Dealing with shadows in OD LO9780

Brock Vodden (
Fri, 6 Sep 1996 02:23:01 -0400 (EDT)

Re: Keith's response LO9770 to Joe's posting LO9700.

Joe and Keith:

Joe's comments and your response raise some issues that have major
implications for learning organizations. I am referring to Joe's
suggestion that organizations must keep a very tight control on both HR
and IT because they could "imperil the organization's future if they are
given an independent base of power".

Keith characterizes this issue as 'a fundamental schizophrenia regarding
the roles of "line" and "staff" in any organization'.

I have a very different take on the issue, I think, than both of you. The
reason why I am responding is not to convert you to my way of thinking,
but rather to get a more complete understanding of both of your
perceptions of the problem(s) and the kinds of solution you propose and
how you arrived at them. An additional reason for my probing here is that
I have two speaking engagements over the next few months in which I will
be speaking to HR and IT executives, as well as some new consulting
assignments that are closely related to these issues.

First, a brief statement of my view. Since people and information are
recognized as such vital and critical resources in organizations today,
Human Resource Management and Information Management must be treated as
very high level strategic processes. These processes occur throughout the
entire organization and, of course, are not confined to the domain of the
HR or IT departments. IMHO, these processes are handled more effectively
by those organizations that that involve their HR and IT departments as
key elements in the formation of a business strategy and in the process of
managing the business strategically.

Second, I have first hand experience with several organizations that have
adopted a model similar to the one Joe is suggesting (i.e. with very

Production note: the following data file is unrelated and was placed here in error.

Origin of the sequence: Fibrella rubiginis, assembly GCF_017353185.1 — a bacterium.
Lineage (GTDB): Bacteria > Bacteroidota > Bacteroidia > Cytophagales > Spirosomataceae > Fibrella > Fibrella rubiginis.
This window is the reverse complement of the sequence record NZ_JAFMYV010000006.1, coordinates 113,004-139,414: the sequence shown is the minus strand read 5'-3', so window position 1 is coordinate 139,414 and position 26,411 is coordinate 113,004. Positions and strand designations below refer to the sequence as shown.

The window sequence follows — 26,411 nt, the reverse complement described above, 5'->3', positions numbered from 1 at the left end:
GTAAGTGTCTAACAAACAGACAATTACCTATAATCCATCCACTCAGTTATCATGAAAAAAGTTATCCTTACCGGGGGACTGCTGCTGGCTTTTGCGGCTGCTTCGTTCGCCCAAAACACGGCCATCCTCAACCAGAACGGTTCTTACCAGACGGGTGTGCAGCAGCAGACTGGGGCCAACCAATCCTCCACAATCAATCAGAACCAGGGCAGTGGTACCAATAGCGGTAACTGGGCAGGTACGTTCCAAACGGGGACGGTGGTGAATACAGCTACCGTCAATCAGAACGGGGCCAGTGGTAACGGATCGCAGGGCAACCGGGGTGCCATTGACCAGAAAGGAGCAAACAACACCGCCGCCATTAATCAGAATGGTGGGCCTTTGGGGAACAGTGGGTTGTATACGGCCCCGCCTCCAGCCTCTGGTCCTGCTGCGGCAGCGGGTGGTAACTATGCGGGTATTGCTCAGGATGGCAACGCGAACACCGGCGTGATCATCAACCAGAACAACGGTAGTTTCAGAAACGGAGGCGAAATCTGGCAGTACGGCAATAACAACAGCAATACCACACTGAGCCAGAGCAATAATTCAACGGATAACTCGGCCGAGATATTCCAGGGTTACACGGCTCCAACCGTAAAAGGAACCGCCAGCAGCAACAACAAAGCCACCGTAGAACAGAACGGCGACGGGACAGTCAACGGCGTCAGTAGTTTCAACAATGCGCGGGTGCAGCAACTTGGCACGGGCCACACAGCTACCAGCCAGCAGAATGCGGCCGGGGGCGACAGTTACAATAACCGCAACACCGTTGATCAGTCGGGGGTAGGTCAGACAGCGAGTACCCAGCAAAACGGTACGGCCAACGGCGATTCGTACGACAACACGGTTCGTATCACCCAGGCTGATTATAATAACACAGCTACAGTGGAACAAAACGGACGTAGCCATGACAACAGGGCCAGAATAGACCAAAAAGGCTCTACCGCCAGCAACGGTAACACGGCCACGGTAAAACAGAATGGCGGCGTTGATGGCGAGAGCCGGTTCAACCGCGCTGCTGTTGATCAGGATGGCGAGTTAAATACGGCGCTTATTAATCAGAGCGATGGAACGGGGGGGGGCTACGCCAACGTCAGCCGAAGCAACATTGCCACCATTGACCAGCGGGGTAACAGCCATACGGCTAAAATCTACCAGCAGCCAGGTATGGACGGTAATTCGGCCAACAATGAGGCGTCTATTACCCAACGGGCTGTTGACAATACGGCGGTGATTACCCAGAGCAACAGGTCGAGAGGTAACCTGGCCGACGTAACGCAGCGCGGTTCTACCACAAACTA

contained central HR & IT organizations and with dedicated staff
distributed amongst operational units). In all the cases that I have in
mind, the benefit was a reduction of tension that had existed as a result
of the we-they split, but that the HR and IT functions saw no improvement,
and in most cases the services at both the business unit level as well as
at the corporate level became worse. My hunch is that the reason for this
is that the approach greatly increases the fragmentation of key business
processes, which may have been a large factor in the original problem
being addressed. This is not to say that we should accept the status quo.
I am sure that the problems on which Joe bases his conclusion are both
real and serious. But I do believe that the solution lies elswhere.

Third, Keith, I believe you are correct in saying that it is a line/staff
issue, or at least it is perceived that way in many organizations. It has
been my impression that in a learning organization that kind of split and
conflict should be decreased or eliminated. In any case, I feel it is much
more than a line/staff problem we are adressing.

I will leave it at that for a moment since this post is already too long.
More later if it is appropriate.


H. Brock Vodden
Vodden Consulting
"Where People and Systems Meet"

Ontario, Canada



Brock Vodden <>

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